Drawing: Alexander Hanson, Charlotte Spencer and Charlotte Blackledge in Stephen Ward – The Musical

Stephen Ward

Written by Andrew Lloyd Webber, Christopher Hampton and Don Black, and directed by Richard Eyre, Stephen Ward centres on the title character’s involvement with the young showgirl Christine Keeler that lead to one of the biggest scandals and most famous trials of the 20th century.

On the 50th anniversary, it deals with Ward as the ‘victim’ who was set up as a scapegoat when the scandal put the skids under Macmillan’s government in 1963. The Telegraph’s critic Charles Spencer suggests, “A show that may well play a part in the current campaign to quash the society osteopath’s trumped up conviction for living on immoral earnings.”

Alexander Hanson plays the charming and suave well connected bachelor Stephen Ward. Charlotte Spencer is the glamorous Keeler, and Charlotte Blackledge is her bubbly friend Mandy Rice-Davies.

The London wind and rain kindly subsided to allow the three leads to sign my sketch at the uncovered Aldwych stage door after last night’s performance.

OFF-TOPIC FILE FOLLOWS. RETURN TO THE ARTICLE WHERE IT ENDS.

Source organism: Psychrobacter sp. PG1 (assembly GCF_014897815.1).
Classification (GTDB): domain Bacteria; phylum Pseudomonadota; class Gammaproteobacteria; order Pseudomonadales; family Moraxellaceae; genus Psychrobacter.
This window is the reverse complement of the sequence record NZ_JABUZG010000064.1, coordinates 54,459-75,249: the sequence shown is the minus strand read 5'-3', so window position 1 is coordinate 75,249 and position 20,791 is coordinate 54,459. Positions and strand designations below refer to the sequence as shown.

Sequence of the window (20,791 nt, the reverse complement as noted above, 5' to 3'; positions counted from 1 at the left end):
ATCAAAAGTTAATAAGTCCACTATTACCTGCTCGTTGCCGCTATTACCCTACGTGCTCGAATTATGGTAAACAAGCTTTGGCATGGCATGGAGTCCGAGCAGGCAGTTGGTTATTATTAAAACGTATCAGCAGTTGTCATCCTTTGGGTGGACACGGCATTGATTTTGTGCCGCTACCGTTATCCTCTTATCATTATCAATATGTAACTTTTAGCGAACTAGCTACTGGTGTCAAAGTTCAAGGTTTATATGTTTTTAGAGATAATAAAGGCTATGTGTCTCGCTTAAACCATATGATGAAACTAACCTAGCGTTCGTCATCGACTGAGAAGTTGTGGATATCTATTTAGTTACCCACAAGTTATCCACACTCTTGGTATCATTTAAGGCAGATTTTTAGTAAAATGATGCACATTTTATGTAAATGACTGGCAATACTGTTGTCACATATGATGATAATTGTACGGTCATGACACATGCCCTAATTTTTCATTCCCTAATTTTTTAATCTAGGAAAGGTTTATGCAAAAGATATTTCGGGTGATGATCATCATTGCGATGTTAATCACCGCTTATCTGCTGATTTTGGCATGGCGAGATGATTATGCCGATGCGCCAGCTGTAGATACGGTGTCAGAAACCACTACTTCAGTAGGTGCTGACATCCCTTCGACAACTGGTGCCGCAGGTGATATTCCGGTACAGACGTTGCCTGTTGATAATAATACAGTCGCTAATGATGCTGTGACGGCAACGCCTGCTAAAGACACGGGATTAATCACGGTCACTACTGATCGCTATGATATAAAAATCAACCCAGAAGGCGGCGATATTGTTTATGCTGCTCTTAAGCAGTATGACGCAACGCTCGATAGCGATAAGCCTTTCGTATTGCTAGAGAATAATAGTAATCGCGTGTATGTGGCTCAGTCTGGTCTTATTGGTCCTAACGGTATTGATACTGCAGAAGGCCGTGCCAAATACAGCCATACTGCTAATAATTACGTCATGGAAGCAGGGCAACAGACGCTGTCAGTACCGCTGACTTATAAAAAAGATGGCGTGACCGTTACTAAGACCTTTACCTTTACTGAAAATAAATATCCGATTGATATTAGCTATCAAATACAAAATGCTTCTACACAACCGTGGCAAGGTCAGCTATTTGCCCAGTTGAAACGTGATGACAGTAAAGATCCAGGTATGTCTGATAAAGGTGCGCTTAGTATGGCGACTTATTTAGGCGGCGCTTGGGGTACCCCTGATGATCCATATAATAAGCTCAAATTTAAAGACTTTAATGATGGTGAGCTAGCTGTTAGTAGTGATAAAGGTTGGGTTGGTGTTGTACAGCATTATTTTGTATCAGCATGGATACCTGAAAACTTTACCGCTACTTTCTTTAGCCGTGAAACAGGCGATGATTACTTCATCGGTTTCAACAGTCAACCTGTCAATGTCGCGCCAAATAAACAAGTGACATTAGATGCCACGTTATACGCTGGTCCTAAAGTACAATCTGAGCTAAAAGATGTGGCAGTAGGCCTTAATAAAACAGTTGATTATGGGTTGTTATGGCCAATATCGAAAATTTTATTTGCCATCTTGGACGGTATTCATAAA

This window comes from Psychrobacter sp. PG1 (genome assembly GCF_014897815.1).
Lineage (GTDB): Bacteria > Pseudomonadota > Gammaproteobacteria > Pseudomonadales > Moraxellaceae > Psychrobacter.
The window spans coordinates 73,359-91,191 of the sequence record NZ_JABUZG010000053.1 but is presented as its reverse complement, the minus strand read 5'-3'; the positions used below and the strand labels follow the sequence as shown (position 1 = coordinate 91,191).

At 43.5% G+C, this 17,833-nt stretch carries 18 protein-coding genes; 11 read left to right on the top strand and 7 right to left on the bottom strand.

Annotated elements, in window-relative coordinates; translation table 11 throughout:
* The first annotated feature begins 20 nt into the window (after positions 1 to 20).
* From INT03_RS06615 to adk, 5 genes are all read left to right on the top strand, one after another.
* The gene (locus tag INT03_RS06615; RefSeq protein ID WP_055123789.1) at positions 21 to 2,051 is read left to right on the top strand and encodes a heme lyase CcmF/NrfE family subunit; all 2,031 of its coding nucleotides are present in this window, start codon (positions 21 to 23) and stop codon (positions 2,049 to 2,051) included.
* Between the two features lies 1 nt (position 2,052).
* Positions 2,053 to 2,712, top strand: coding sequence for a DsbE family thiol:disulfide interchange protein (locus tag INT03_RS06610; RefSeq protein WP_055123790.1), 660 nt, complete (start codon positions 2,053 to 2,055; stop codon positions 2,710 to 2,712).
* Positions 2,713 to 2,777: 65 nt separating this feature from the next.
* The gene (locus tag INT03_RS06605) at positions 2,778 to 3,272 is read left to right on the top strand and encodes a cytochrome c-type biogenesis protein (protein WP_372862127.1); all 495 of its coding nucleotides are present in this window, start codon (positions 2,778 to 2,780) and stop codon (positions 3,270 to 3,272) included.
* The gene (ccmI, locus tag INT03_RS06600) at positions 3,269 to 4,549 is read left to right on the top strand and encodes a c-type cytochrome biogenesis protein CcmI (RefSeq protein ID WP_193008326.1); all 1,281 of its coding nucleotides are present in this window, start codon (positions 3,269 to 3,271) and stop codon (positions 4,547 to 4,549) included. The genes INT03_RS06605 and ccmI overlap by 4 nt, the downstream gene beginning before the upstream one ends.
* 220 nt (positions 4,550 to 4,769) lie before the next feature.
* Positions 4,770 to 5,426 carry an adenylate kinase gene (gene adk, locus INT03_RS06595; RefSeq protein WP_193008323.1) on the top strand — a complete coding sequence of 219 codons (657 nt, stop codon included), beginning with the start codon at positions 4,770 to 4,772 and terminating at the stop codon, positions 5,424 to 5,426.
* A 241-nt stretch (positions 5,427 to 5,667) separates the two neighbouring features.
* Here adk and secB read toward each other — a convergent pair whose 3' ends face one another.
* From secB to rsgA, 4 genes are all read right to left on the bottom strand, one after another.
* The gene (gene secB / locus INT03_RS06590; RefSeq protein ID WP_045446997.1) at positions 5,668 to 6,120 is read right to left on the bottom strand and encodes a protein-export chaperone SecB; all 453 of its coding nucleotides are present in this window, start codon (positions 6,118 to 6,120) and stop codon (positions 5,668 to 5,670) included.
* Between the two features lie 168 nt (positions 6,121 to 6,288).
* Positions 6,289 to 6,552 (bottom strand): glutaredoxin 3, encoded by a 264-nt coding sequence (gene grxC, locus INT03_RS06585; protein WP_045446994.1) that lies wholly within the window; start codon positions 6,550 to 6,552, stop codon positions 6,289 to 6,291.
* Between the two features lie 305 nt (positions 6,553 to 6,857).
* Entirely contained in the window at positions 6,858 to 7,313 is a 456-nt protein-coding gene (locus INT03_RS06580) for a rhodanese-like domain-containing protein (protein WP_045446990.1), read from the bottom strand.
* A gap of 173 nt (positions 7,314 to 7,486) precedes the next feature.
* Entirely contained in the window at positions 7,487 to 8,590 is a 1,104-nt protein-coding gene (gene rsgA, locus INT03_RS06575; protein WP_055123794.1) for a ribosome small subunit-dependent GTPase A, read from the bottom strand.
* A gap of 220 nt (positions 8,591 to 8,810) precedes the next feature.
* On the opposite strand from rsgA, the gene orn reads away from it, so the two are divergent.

Drawing: Andrew Lloyd Webber


The New York Times in 2001 wrote that Andrew Lloyd Webber is “the most commercially successful composer in history”.

I was quite keen to get him to sign a sketch. His latest musical had its World Premiere at the Aldwych Theatre in London last night (19 December 2013).

Stephen Ward – The Musical charts the rise and fall from grace of the man behind the sixties Profumo scandal. The composer of the megahits Cats, The Phantom of the Opera, Evita and Jesus Christ Superstar takes on a real life story of legal injustice, risky sex and the hypocrisy of the establishment.

Almost on cue, as the Lord arrived, a single lightning flash was followed by a roll of thunder, then the heavens opened with a monsoon proportion downpour (which may account for the roof of the 112 year old Apollo Theatre collapsing moments later).

The Aldwych Theatre occupies the corner of Aldwych and Drury Lane with little cover over the entrance. I was fortunate enough to position myself on the Drury Lane side when the Lord Lloyd-Webber’s vehicle stopped with ten minutes till curtain. I was the first to ask him for his ‘graph. He began it… then the deluge began… so he was escorted quickly to cover. I followed. He was in a hurry, but looked at the sketch and said, “very well done,” and signed it again in his distinctive script, before proceeding in to the comfort and dry of the auditorium.